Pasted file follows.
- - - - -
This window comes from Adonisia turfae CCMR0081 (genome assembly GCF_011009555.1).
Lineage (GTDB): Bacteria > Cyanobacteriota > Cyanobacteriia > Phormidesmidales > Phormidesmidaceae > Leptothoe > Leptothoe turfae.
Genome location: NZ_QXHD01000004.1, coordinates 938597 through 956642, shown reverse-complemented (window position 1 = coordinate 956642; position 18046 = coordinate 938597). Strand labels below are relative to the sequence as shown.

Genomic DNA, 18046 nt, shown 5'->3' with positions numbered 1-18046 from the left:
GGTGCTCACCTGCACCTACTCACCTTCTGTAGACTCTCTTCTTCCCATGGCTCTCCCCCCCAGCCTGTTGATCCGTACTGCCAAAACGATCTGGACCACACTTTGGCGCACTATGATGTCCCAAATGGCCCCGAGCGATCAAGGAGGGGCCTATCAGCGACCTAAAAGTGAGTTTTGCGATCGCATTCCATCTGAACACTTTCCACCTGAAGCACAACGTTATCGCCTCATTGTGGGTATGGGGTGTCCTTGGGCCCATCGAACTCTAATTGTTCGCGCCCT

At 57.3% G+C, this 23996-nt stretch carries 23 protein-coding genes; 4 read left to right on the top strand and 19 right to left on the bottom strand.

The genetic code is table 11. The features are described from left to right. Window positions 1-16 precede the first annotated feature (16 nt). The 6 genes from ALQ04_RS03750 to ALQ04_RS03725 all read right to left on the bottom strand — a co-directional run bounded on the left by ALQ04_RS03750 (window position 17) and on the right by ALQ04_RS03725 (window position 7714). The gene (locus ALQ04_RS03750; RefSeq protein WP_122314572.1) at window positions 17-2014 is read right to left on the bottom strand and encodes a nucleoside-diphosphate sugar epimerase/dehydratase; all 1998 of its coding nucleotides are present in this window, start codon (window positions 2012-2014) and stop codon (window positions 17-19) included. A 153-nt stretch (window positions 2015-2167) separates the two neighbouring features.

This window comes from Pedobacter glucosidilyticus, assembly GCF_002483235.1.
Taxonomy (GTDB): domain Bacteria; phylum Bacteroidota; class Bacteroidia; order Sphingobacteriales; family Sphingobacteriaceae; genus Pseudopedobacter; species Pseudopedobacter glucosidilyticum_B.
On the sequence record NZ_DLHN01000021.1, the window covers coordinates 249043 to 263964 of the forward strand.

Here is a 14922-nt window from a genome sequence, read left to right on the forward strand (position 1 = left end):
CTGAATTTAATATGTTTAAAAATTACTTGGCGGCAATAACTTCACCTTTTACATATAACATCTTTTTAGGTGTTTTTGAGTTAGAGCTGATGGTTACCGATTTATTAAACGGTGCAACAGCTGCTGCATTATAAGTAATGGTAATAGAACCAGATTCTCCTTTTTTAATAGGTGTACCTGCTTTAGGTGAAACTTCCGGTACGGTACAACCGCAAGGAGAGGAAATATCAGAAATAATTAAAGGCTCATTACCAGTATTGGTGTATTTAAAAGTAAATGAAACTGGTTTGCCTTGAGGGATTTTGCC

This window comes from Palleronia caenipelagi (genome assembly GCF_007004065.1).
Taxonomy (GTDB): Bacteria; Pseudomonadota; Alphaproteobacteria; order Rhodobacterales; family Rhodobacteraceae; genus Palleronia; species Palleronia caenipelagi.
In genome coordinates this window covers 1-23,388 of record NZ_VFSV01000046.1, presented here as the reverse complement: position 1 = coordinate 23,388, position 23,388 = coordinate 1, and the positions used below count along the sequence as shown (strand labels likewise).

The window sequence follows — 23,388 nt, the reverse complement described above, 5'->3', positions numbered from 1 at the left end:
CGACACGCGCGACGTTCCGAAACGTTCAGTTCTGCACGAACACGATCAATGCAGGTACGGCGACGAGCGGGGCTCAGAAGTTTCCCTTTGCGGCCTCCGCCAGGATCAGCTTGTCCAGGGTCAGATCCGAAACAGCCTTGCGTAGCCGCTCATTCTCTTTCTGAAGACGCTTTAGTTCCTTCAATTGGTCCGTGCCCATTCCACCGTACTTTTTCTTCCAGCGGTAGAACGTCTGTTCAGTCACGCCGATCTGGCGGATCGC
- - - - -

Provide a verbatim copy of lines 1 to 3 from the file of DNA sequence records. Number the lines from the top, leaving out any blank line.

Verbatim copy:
This window comes from Adonisia turfae CCMR0081 (genome assembly GCF_011009555.1).
Lineage (GTDB): Bacteria > Cyanobacteriota > Cyanobacteriia > Phormidesmidales > Phormidesmidaceae > Leptothoe > Leptothoe turfae.
Genome location: NZ_QXHD01000004.1, coordinates 938597 through 956642, shown reverse-complemented (window position 1 = coordinate 956642; position 18046 = coordinate 938597). Strand labels below are relative to the sequence as shown.